Published: 10/10/2002, Volume II2, No.5826 Page 20 21
When the Department of Health decided to review the arrangements for specialised commissioning, it gave the job of consulting patients and carers to the eight regional specialised commissioning groups. London RSCG decided to develop a strategy for patient involvement across the whole range of specialised services.
There was a problem, however.
Many groups dealing with rare diseases and conditions are, by their very nature, small and lack resources.What is more, there were only three weeks for the London RSCG to feed into the DoH national review.
As it happened, the College of Health was about to circulate the 2,000 or so organisations on its national self-help group database, so we offered to invite these groups to take part in the consultation and register an interest in future involvement with London RSCG where appropriate. And, given that this was a once and for all opportunity to contribute to a review that would affect the availability of highly specialised care for thousands of people with rare diseases who have never been consulted before, we extended the invitation to all the groups on our database, not just those in London.
The complexity of a subject which even primary care trusts are still battling to get their heads around, and the somewhat arcane nature of the questions being posed by the DoH, did not exactly help. So we tried to make things easier by including a one-page briefing on specialised services, how they are commissioned now and what changes are being planned for the future.
In the circumstances, the response was gratifying.
Seventy-three organisations wanted to be involved in London RSCG's patient involvement strategy - to comment on proposals by post or e-mail, to attend meetings and even to take part in visits to services.
Fewer (31) organisations attempted to respond to the national consultation. Some said they would do their best but would need more time than the current consultation allowed for.
But it was not all doom and gloom.Many organisations were at pains to point out that they themselves provide a range of important information, advice and support services for people with rare diseases. They wanted to share experience, expertise and knowledge of what constitutes good practice with health professionals as well as with commissioners. 'Charities often exist to plug the gaps in mainstream provision - we shouldn't just be involved in planning services, but also in delivering them.'
Would-be commissioners of specialised endocrinology services - and this includes all eight RSCGs since a recent report suggests that none has yet made provision for these - might want to know that the Society for Endocrinology has data which suggests that if you have acromegaly treated surgically in one centre, the cure rate is 90 per cent, but in another it is 40 per cent.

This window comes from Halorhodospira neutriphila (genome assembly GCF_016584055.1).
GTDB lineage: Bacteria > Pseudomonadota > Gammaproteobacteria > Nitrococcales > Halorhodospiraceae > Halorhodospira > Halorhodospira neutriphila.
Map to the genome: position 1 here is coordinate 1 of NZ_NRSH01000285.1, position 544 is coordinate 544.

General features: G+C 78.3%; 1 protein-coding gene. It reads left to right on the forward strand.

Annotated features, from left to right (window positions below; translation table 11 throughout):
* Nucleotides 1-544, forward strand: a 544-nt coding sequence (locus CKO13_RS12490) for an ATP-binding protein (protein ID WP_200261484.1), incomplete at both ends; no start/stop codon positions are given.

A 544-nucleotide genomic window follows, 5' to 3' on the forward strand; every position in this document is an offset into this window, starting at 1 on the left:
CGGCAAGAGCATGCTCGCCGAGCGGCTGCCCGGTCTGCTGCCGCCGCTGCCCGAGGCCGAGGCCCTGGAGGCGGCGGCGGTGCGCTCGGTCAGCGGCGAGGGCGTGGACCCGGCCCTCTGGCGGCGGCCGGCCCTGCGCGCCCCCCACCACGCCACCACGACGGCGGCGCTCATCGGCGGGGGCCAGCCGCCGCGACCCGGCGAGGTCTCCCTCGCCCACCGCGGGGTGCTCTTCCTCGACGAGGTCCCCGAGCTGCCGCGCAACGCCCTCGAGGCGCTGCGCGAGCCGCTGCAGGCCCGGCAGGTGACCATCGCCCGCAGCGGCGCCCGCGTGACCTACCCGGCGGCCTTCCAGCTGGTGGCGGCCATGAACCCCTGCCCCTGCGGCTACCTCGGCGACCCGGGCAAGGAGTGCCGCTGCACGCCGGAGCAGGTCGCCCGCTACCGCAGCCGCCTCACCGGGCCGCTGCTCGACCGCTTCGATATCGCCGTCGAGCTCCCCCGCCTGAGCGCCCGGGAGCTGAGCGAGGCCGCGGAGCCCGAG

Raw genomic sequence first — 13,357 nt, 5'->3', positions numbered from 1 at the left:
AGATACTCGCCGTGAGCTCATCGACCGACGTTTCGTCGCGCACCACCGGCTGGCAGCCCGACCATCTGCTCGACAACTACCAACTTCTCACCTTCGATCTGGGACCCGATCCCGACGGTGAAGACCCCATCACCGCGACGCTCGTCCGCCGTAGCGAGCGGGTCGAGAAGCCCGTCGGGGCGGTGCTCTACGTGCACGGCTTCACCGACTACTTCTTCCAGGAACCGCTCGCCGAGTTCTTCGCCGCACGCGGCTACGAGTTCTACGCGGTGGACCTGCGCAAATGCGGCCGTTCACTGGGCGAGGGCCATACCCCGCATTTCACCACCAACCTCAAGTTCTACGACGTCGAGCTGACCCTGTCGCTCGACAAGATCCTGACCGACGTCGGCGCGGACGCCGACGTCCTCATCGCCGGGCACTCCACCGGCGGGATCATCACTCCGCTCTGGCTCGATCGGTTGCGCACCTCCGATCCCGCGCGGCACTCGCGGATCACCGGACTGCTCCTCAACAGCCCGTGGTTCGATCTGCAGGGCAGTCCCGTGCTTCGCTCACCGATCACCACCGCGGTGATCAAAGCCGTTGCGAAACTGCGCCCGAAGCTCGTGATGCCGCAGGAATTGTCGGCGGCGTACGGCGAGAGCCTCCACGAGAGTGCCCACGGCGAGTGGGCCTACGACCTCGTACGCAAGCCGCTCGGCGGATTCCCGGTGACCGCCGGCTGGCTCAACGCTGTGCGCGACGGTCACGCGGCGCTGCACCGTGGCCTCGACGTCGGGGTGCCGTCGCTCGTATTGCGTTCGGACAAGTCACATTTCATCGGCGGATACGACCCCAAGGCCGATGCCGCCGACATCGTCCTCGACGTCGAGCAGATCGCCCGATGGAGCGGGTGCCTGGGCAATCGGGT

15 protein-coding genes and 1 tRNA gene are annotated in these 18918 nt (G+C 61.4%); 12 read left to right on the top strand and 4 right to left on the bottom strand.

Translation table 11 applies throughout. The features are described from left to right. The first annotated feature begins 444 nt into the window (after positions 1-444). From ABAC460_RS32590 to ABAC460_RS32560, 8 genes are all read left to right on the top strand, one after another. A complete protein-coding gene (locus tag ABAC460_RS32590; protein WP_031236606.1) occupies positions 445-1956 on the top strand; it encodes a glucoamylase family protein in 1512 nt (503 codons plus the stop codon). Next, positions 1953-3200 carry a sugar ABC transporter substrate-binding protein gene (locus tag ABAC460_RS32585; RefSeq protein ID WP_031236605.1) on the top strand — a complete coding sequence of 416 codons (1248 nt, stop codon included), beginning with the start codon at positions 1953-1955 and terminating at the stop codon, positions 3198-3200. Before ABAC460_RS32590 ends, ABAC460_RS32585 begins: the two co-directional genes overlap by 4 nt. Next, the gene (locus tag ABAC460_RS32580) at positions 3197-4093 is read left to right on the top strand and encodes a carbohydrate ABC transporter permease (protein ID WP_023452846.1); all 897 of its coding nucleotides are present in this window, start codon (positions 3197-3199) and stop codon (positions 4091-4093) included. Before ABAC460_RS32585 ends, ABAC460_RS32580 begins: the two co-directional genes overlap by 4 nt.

1What did become clear, however, is that consultation with patient groups on specialised services doesn't really work if done region by region.
For some diseases, such as cancer, there are large national charities which have their own regional structures, but for many rare diseases there will only be one organisation and it is largely a matter of geographical accident where it is based. For example, a trust for people with spinal muscular atrophy is based in Stratford-upon-Avon, but its members are spread throughout the country and most of the specialised services are provided in London.There are similar examples across the country.
Obviously it would be counterproductive for all eight RSCGs to consult such groups separately, and even more absurd in the future for every PCT to do so.
There is an urgent need for some kind of central co-ordination to ensure that the expertise of patient and carer groups is tapped into effectively, without inducing 'consultation fatigue'.
For now, London RSCG is wellplaced to develop its strategy for patient involvement with offers of help across the board, and we will be passing on the views of all the organisations who responded to the DoH.
1Hawkes N. 'Treatment for rare illnesses threatened by NHS changes'.
The Times, 20 September 2002.
Marianne Rigge is director of the College of Health.